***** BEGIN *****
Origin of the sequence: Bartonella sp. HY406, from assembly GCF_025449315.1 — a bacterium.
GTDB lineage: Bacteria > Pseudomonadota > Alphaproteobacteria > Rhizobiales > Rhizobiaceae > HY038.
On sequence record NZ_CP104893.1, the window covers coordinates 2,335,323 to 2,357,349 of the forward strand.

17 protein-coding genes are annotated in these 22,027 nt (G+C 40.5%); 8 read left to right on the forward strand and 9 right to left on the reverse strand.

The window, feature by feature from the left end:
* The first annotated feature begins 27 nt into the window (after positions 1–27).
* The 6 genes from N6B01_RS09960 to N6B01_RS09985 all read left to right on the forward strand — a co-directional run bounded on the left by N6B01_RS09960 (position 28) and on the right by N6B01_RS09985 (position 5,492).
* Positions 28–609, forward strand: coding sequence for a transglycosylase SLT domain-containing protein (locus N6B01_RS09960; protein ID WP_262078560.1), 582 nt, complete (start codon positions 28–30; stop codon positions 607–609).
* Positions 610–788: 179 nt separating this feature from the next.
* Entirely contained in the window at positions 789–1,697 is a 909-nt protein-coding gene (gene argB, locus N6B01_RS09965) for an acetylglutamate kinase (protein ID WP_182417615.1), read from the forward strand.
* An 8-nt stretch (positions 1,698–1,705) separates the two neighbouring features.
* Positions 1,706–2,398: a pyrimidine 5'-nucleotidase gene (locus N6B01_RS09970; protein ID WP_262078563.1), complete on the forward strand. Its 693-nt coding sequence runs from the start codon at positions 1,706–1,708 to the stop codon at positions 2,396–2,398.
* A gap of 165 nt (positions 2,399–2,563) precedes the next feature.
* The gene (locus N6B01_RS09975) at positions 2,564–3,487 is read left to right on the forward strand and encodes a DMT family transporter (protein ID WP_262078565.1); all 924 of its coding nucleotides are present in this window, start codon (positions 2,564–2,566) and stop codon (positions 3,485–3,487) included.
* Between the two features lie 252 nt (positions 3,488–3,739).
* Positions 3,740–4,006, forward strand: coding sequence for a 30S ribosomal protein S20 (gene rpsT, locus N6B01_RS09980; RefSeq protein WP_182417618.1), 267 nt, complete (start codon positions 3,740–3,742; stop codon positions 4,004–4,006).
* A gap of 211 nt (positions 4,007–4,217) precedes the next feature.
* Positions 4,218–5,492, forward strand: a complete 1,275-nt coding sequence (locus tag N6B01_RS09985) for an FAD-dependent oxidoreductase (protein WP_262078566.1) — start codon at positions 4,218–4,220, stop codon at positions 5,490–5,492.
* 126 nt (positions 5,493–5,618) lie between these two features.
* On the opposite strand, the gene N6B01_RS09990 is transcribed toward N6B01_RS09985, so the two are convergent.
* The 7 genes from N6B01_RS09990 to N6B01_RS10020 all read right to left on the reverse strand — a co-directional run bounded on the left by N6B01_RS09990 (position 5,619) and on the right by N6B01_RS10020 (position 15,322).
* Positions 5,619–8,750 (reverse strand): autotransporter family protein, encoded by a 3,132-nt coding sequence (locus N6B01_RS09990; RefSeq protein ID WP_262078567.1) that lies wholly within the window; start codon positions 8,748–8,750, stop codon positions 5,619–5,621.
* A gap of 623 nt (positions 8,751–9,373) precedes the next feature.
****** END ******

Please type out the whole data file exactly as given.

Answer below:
Origin of the sequence: Bartonella sp. HY406, from assembly GCF_025449315.1 — a bacterium.
GTDB lineage: Bacteria > Pseudomonadota > Alphaproteobacteria > Rhizobiales > Rhizobiaceae > HY038.
On sequence record NZ_CP104893.1, the window covers coordinates 2,335,323 to 2,357,349 of the forward strand.

17 protein-coding genes are annotated in these 22,027 nt (G+C 40.5%); 8 read left to right on the forward strand and 9 right to left on the reverse strand.

The window, feature by feature from the left end:
* The first annotated feature begins 27 nt into the window (after positions 1–27).
* The 6 genes from N6B01_RS09960 to N6B01_RS09985 all read left to right on the forward strand — a co-directional run bounded on the left by N6B01_RS09960 (position 28) and on the right by N6B01_RS09985 (position 5,492).
* Positions 28–609, forward strand: coding sequence for a transglycosylase SLT domain-containing protein (locus N6B01_RS09960; protein ID WP_262078560.1), 582 nt, complete (start codon positions 28–30; stop codon positions 607–609).
* Positions 610–788: 179 nt separating this feature from the next.
* Entirely contained in the window at positions 789–1,697 is a 909-nt protein-coding gene (gene argB, locus N6B01_RS09965) for an acetylglutamate kinase (protein ID WP_182417615.1), read from the forward strand.
* An 8-nt stretch (positions 1,698–1,705) separates the two neighbouring features.
* Positions 1,706–2,398: a pyrimidine 5'-nucleotidase gene (locus N6B01_RS09970; protein ID WP_262078563.1), complete on the forward strand. Its 693-nt coding sequence runs from the start codon at positions 1,706–1,708 to the stop codon at positions 2,396–2,398.
* A gap of 165 nt (positions 2,399–2,563) precedes the next feature.
* The gene (locus N6B01_RS09975) at positions 2,564–3,487 is read left to right on the forward strand and encodes a DMT family transporter (protein ID WP_262078565.1); all 924 of its coding nucleotides are present in this window, start codon (positions 2,564–2,566) and stop codon (positions 3,485–3,487) included.
* Between the two features lie 252 nt (positions 3,488–3,739).
* Positions 3,740–4,006, forward strand: coding sequence for a 30S ribosomal protein S20 (gene rpsT, locus N6B01_RS09980; RefSeq protein WP_182417618.1), 267 nt, complete (start codon positions 3,740–3,742; stop codon positions 4,004–4,006).
* A gap of 211 nt (positions 4,007–4,217) precedes the next feature.
* Positions 4,218–5,492, forward strand: a complete 1,275-nt coding sequence (locus tag N6B01_RS09985) for an FAD-dependent oxidoreductase (protein WP_262078566.1) — start codon at positions 4,218–4,220, stop codon at positions 5,490–5,492.
* 126 nt (positions 5,493–5,618) lie between these two features.
* On the opposite strand, the gene N6B01_RS09990 is transcribed toward N6B01_RS09985, so the two are convergent.
* The 7 genes from N6B01_RS09990 to N6B01_RS10020 all read right to left on the reverse strand — a co-directional run bounded on the left by N6B01_RS09990 (position 5,619) and on the right by N6B01_RS10020 (position 15,322).
* Positions 5,619–8,750 (reverse strand): autotransporter family protein, encoded by a 3,132-nt coding sequence (locus N6B01_RS09990; RefSeq protein ID WP_262078567.1) that lies wholly within the window; start codon positions 8,748–8,750, stop codon positions 5,619–5,621.
* A gap of 623 nt (positions 8,751–9,373) precedes the next feature.